Product Fulfillment Problems and Solutions
Example: A common problem is that due to a mixup somewhere in the fulfillment process, the wrong product is shipped to customers. Some customers may be willing to keep the wrong item plus receive the new item (and pay for it)—especially if you offer even a token incentive, such as $5 off their next order or waiving the shipping and handling that had been paid for the incorrect "extra item" they received. Even if they don't accept your incentive offer, they will recognize that you're an honorable business that treats its customers with consideration.
Next, make sure that information about the problem is communicated to all parties inside your company and to vendors that may be involved. Add comments to customer records for customer service operators. Notify the inbound order takers of products that are different from the offer. Instruct the returns department that certain items should be exchanged for a different item rather than reshipped.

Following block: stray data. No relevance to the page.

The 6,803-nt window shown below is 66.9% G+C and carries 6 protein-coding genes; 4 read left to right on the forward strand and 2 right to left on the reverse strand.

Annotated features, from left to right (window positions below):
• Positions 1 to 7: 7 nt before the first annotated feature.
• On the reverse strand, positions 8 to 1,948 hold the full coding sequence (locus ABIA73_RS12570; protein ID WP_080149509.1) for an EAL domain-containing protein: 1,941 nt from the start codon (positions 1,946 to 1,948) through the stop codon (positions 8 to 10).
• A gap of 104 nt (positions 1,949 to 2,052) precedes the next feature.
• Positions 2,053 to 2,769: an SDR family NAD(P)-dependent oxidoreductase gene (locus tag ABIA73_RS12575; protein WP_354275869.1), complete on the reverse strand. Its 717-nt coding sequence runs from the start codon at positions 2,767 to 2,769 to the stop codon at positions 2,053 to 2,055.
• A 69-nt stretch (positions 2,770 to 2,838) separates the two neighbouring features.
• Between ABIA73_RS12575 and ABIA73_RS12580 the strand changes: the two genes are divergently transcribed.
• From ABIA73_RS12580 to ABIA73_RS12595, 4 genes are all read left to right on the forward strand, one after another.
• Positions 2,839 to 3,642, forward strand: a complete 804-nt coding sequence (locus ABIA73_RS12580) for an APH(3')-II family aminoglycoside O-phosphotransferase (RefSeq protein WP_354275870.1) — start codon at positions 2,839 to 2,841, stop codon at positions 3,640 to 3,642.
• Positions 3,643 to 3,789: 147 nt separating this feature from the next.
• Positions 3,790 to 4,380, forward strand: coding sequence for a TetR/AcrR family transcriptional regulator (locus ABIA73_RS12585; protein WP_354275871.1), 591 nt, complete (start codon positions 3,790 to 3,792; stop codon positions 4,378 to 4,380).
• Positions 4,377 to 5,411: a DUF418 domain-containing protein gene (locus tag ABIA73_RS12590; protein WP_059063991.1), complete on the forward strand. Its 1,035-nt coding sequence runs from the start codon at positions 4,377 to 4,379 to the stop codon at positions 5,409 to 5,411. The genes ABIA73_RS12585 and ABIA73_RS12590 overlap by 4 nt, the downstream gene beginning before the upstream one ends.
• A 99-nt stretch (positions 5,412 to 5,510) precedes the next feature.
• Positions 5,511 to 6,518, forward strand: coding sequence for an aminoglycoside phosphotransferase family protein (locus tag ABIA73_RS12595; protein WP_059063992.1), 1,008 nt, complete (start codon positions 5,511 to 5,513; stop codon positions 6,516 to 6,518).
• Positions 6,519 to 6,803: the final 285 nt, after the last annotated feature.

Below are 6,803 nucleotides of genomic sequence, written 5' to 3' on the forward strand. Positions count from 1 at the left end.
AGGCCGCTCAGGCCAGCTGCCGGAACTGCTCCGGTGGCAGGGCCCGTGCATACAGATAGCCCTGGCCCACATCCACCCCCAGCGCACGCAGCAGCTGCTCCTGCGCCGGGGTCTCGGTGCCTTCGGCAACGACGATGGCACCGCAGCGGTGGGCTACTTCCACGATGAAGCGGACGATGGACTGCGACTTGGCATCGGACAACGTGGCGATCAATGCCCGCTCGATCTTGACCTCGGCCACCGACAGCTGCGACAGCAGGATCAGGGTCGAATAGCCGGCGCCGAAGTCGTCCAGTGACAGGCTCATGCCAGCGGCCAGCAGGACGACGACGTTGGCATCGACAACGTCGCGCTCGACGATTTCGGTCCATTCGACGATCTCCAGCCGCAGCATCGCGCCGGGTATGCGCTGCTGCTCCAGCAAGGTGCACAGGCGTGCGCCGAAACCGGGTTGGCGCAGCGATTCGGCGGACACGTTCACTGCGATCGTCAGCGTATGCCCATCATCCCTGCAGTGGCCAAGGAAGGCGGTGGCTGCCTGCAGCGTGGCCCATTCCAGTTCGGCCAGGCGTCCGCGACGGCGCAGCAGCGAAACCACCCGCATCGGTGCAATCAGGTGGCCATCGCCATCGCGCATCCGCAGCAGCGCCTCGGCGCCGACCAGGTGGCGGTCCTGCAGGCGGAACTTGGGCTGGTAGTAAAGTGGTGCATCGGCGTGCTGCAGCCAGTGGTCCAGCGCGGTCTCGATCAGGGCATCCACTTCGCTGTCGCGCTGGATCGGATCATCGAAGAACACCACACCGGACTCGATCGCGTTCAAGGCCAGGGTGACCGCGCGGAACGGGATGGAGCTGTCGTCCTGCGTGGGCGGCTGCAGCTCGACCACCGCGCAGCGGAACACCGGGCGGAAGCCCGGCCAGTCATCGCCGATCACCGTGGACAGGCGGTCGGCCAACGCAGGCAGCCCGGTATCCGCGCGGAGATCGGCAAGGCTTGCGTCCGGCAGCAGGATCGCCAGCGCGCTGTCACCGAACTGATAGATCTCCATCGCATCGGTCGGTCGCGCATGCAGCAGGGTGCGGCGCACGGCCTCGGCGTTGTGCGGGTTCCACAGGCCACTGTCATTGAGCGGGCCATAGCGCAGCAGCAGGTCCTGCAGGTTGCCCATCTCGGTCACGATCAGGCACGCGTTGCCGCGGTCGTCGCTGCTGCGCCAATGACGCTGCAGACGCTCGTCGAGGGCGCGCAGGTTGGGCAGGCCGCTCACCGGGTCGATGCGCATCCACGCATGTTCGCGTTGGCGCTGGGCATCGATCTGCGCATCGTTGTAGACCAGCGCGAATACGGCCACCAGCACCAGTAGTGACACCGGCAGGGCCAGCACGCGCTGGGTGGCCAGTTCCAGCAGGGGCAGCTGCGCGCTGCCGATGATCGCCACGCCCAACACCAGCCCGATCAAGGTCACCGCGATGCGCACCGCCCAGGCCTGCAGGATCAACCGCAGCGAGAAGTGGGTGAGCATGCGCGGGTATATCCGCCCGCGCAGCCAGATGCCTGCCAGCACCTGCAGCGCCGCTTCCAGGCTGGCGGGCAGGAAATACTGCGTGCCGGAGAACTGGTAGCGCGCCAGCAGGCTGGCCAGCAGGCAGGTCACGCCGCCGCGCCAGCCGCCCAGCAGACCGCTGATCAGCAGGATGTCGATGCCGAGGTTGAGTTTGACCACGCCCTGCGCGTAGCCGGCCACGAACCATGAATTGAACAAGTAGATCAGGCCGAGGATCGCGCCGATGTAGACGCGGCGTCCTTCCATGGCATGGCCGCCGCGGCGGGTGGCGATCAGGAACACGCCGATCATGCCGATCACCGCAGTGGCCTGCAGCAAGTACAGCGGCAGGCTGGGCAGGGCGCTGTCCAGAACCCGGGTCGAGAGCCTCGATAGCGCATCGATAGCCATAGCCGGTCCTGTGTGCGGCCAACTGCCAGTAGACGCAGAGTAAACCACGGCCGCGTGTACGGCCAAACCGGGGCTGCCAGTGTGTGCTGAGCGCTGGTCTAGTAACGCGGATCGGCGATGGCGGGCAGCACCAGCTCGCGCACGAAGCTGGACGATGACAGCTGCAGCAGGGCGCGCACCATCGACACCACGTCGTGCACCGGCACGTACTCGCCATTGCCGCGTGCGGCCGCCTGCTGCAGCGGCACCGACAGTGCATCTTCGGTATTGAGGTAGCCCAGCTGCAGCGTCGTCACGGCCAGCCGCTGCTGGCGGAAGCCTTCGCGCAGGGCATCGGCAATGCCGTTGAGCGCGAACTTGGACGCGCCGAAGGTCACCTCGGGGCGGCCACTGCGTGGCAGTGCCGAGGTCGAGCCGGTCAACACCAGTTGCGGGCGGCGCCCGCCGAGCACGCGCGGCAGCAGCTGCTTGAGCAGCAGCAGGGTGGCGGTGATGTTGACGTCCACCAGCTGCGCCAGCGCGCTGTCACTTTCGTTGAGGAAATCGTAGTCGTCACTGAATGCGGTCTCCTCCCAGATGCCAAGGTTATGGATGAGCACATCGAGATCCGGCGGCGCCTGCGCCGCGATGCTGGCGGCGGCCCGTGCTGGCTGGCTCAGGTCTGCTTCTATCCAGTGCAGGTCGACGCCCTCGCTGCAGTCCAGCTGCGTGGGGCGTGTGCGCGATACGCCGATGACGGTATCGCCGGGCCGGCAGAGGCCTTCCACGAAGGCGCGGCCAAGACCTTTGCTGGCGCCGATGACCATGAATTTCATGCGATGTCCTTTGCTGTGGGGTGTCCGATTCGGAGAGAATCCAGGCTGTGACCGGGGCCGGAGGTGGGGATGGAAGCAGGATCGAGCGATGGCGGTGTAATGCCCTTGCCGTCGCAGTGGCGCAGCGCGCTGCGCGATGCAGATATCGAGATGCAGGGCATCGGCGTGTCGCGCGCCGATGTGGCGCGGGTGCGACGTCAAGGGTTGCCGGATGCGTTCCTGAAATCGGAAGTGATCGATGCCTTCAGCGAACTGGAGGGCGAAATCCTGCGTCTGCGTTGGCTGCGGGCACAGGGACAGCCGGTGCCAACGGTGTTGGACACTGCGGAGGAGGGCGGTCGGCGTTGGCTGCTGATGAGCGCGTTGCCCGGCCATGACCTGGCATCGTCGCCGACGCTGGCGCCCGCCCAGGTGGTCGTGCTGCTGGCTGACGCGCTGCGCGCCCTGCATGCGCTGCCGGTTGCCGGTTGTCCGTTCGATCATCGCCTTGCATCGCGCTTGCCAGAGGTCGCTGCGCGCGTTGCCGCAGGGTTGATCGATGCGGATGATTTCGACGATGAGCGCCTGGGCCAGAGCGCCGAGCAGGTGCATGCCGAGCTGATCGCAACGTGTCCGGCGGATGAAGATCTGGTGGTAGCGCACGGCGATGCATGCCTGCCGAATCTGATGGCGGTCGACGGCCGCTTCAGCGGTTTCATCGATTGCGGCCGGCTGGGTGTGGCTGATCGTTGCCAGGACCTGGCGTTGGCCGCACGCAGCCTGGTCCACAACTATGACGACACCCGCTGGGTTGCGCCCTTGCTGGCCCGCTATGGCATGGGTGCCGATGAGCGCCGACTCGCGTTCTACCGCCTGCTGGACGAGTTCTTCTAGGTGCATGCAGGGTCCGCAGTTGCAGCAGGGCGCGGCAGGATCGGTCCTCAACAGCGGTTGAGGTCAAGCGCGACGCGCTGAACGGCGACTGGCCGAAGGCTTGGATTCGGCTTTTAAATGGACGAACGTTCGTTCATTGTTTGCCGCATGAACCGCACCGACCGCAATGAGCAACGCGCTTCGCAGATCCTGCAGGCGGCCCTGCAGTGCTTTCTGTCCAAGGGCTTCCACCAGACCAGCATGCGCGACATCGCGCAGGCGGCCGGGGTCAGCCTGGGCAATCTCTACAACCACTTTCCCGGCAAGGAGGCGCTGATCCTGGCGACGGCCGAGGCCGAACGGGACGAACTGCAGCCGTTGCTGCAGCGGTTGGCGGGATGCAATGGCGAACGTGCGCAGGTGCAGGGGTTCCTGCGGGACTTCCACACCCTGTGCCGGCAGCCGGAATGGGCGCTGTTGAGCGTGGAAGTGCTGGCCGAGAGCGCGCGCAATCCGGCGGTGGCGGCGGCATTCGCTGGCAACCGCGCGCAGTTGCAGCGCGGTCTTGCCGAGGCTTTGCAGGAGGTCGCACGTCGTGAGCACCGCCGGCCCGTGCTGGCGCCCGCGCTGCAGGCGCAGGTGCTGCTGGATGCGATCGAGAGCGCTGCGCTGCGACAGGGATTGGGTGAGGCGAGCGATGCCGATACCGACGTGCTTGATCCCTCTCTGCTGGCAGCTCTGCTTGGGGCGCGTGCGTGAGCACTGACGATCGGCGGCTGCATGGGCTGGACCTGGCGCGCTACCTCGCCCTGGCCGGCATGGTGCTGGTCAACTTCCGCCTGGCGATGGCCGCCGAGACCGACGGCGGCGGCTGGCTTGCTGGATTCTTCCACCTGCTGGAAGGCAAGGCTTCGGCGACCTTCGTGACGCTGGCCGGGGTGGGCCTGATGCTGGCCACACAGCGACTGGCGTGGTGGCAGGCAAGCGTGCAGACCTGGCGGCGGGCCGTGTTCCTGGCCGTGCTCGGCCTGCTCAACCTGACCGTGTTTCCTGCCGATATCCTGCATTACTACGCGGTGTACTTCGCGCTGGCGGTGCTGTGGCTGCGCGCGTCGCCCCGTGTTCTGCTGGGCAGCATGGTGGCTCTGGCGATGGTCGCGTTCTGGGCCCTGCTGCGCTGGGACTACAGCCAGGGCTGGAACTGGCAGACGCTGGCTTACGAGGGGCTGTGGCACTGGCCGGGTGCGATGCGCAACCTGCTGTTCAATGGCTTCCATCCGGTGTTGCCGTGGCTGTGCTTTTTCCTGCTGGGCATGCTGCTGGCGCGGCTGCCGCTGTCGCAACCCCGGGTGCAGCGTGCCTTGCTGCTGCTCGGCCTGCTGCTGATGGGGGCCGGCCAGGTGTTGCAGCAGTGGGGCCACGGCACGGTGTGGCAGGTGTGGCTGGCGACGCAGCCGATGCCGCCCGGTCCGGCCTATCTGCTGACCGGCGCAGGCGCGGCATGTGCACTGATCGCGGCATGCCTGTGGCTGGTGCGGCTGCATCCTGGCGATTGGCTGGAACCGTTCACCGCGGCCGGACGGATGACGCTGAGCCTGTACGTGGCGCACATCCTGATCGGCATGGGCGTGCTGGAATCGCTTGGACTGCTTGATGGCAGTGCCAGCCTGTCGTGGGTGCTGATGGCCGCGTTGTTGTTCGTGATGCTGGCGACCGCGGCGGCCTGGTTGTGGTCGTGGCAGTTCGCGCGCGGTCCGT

Example: A collectibles company received merchandise from an outside manufacturer and failed to properly inspect the shipment. One of the items was mislabeled by the manufacturer as the wrong SKU. Customer service learned of the problem from consumer complaints, contacted all of the buyers affected and notified them that the correct item was being shipped. The warehouse was instructed to re-label all remaining inventory. But nobody told the returns department. As the wrong items came back, the returns were given to the warehouse, restocked based on the wrong labels and shipped out once again.
Step #3: Don't Let Problems Repeat Themselves
Once a problem has been corrected, the next step is to create a plan of action to make sure it's not repeated. Don't just focus on how the problem occurred: Think about what could have been done to prevent it or to have caught it sooner.